Crack Down
Not only has the TTAB adopted a tough objective standard, but it also has applied this standard mercilessly.

"By and large, the TTAB has said you're expected to know the facts you're averring to," Masters says. "If you get it wrong, it is fraudulent."

Even when a misstatement came from a pro se applicant, a foreign lawyer unfamiliar with U.S. trademark law or a party that carried out due
diligence (which proved to be faulty), the TTAB has found fraud.

"In the years since Medinol, the TTAB has heard every possible excuse for error, and it has rejected them all," Celedonia says.

This near strict-liability standard is worrisome for trademark owners because the trademark registration and renewal process provides so many opportunities for error.

A statement of use is made in the initial trademark application. Updated statements must be filed six years after a new registration issues, four years after that, then every 10 years thereafter. And it only takes one error in one filing to jeopardize the entire registration.

Companies with large or long-established trademark portfolios are particularly at risk because they have made many filings, which increases the chances that at least one of their statements of use was wrong. Moreover, the odds of an error are not inconsequential because prior to Medinol, businesses and their counsel didn't focus heavily on statements of use.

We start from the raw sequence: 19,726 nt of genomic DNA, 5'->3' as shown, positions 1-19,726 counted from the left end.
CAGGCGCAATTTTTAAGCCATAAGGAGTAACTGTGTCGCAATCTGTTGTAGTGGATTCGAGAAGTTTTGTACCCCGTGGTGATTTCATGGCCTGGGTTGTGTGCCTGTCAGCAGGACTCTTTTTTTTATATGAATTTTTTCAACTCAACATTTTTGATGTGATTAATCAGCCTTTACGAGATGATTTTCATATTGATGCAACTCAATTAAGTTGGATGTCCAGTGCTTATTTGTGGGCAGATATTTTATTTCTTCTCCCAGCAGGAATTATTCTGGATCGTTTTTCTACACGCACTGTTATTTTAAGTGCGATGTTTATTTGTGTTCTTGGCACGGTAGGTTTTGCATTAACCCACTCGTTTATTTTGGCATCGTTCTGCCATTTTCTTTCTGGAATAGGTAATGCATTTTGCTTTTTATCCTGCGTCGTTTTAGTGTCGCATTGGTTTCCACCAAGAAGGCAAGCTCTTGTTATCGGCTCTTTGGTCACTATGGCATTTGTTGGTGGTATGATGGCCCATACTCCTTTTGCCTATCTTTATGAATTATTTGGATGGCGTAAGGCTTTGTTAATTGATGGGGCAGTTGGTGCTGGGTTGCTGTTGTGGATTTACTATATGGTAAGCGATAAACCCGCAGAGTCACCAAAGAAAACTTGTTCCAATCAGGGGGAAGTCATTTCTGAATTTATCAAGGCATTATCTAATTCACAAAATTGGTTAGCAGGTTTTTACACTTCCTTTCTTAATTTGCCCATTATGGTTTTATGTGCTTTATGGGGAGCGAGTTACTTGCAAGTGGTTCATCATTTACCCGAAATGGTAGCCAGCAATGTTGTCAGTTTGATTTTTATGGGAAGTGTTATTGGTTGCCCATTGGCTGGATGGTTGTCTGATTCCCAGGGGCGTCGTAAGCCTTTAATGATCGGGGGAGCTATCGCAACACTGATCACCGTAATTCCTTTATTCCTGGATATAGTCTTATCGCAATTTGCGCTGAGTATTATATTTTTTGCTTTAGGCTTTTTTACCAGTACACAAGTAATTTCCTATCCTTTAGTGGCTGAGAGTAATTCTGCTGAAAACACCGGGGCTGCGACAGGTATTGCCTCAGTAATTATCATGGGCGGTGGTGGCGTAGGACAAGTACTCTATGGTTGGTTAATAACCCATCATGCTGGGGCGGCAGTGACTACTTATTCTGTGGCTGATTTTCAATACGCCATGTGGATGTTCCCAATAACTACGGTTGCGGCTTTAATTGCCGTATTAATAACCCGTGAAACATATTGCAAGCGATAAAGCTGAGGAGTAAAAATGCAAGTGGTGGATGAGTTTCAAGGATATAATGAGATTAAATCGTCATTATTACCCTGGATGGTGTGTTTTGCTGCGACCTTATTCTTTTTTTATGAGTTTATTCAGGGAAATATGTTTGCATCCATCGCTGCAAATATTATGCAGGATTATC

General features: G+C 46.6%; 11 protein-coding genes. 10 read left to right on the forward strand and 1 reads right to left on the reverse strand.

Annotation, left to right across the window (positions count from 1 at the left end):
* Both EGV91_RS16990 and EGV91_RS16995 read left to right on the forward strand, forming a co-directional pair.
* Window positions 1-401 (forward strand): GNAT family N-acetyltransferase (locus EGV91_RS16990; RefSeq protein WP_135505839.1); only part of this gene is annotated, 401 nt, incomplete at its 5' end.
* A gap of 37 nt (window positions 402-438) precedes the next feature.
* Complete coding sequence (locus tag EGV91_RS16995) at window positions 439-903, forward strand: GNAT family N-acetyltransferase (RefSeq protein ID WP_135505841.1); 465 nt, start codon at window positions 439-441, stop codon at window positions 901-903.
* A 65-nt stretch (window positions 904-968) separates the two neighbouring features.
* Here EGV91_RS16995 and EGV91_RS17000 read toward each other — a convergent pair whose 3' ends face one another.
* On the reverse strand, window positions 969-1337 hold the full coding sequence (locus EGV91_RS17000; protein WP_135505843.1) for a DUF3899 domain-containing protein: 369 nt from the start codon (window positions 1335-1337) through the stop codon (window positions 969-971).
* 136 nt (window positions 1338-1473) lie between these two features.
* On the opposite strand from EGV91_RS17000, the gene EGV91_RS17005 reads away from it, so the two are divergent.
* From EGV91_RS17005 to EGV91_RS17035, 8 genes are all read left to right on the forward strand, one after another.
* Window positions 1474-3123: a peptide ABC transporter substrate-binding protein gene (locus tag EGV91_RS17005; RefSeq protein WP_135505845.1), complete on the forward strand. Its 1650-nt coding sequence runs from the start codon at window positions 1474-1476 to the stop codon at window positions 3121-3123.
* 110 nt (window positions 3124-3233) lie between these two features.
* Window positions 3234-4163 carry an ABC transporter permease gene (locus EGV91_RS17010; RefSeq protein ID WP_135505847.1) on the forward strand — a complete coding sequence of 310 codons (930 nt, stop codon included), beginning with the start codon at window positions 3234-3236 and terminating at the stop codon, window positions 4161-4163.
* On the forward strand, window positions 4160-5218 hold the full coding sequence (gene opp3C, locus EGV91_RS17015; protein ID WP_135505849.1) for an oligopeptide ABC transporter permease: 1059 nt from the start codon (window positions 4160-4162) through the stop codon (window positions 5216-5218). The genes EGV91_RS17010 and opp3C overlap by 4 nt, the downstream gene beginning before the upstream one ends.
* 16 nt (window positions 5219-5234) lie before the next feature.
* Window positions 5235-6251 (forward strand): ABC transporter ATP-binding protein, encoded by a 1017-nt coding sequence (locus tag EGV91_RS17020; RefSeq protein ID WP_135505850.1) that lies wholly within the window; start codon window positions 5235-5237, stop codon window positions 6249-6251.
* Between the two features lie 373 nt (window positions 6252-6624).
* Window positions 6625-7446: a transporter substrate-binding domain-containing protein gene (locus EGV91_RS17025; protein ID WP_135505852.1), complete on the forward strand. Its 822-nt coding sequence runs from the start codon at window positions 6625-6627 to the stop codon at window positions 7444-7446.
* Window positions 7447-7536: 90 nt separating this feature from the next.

"People were a lot more loose about that," Celedonia says.


At-Risk Counsel

What's an anxious trademark owner to do? Experts advise companies to audit their current trademark portfolios to identify any possible inaccuracies in statements of use. This can be expensive, so companies may want to audit only their key brands and registrations.

If a problem is found in a pending trademark application, it might be fixed by filing an amendment with a correct statement of use. Such an amendment won't help, however, once the trademark has been registered, according
to Chapman.

If there's a problem in an existing registration, experts suggest filing for a new registration that is slightly different from the vulnerable one but which claims many of the same trademark rights. If the former registration is struck down, the company will receive some protection under the latter registration.
Going forward, in-house counsel should work carefully with their clients to ensure that all future statements are correct.

"Lawyers have to really push their business people to look at this," Celedonia says. "Don't give them a paragraph of uses to review. Give them a chart and force them to look at each item individually."

But there may be economic limits to what companies can do to protect themselves. "The need to go over everything with a fine-tooth comb does increase costs," says Jonathan Moskin, an IP attorney at White & Case. "A trademark registration may not be valuable enough to be double- and triple-checked by an attorney."

Contributing Author

Steven Seidenberg